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Publication numberUS7925947 B1
Publication typeGrant
Application numberUS 12/007,693
Publication dateApr 12, 2011
Filing dateJan 14, 2008
Priority dateJan 14, 2008
Publication number007693, 12007693, US 7925947 B1, US 7925947B1, US-B1-7925947, US7925947 B1, US7925947B1
InventorsNur A. Touba, Laung-Terng (L.-T.) Wang
Original AssigneeSyntest Technologies, Inc.
Export CitationBiBTeX, EndNote, RefMan
External Links: USPTO, USPTO Assignment, Espacenet
X-canceling multiple-input signature register (MISR) for compacting output responses with unknowns
US 7925947 B1
Abstract
A method and apparatus for compacting test responses containing unknown (X) values in a scan-based integrated circuit using an X-canceling multiple-input signature register (MISR) to produce a known (non-X) signature. The known (non-X) signature is obtained by selectively exclusive-ORing (XORing) together combinations of MISR bits which are linearly dependent in terms of the unknown (X) values using a selective XOR network.
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Claims(20)
1. An apparatus using an X-canceling multiple-input signature register (MISR) for compacting a test response containing unknowns (X's) in one or more scan cells in a scan-based integrated circuit; the scan cells being connected in series to form M internal scan chains; the X-canceling MISR including one or more selected combination selection bits and being arranged to receive the test response appearing at the scan chain outputs of said M internal scan chains to generate the non-X signature at N external scan outputs for analysis on a tester, where M>N, said apparatus comprising:
(a) an M-bit MISR for receiving the test response appearing at the scan chain outputs of said M internal scan chains prior to receiving said test response in said scan-based integrated circuit to generate a signature after a predetermined number of clock cycles; and
(b) a selective XOR network connected to said M-bit MISR for canceling out all unknowns (X's) which appear at the scan chain outputs of said M internal scan chains to generate a non-X signature at said N external scan outputs, wherein said XOR network is arranged to determine the values of said selected combination selection bits of the MISR to generate said non-X signature after said predetermined number of clock cycles, by performing a Gauss-Jordan elimination through symbolic simulation.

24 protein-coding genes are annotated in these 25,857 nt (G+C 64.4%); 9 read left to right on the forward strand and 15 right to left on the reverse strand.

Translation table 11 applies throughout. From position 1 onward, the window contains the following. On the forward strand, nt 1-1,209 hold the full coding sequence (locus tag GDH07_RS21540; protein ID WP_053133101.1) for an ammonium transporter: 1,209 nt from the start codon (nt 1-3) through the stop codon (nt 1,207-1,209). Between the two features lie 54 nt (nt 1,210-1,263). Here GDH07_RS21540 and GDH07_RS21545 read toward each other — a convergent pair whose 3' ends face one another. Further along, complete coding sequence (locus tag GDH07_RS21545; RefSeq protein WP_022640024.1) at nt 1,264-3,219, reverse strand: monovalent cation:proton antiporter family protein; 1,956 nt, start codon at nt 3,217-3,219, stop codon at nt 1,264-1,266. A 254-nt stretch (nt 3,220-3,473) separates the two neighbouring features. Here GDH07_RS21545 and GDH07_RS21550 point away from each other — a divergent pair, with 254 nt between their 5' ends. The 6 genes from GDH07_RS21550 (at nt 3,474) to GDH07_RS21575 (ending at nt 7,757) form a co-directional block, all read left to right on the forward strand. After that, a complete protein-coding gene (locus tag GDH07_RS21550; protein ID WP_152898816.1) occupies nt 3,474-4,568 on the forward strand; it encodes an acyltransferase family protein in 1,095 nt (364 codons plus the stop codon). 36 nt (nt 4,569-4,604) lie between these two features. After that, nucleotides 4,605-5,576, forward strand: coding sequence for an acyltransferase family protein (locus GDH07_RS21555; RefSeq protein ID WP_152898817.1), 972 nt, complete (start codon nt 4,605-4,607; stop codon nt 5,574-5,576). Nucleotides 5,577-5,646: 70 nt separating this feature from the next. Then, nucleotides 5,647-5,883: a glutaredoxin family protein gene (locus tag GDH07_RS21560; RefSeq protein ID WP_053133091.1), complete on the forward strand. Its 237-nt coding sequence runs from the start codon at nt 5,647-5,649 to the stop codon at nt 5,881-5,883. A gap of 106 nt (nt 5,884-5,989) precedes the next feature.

2. The apparatus of claim 1, wherein said M-bit MISR further comprises one or more XOR gates and one or more storage elements, such as D flip-flops or D latches.
3. The apparatus of claim 1, wherein said selective XOR network further comprises one or more AND gates followed by an XOR network; wherein each said AND gate takes inputs from one selected said M-bit MISR output and one or more selected combination selection bits.
4. The apparatus of claim 1, further comprising selected combination selection bits in the form of wires or buffers selectively connecting the tester channels to said selective XOR network, or to a shift register or other sequential circuit that accumulates control bits from the tester over multiple clock cycles before selecting the MISR bit combination to XOR together.
5. The apparatus of claim 1, wherein said selected combination selection bits are wires or buffers selectively connecting the tester channels to said M-bit MISR, or to a shift register or other sequential circuit for generating said selected combination selection bits, and wherein said M-bit MISR is selectively a conventional MISR, a convolutional compactor, or an X-tolerant MISR.
6. The apparatus of claim 1, further comprising an X-free MISR coupled to the outputs of said selective XOR network to generate said non-X signature wherein said X-free MISR is a conventional MISR.
7. The apparatus of claim 1, further comprising an M-bit shadow register embedded between said M-bit MISR and said selective XOR network to store the intermediate signature available at the outputs of said M-bit MISR for generating said non-X signature through said selective XOR network.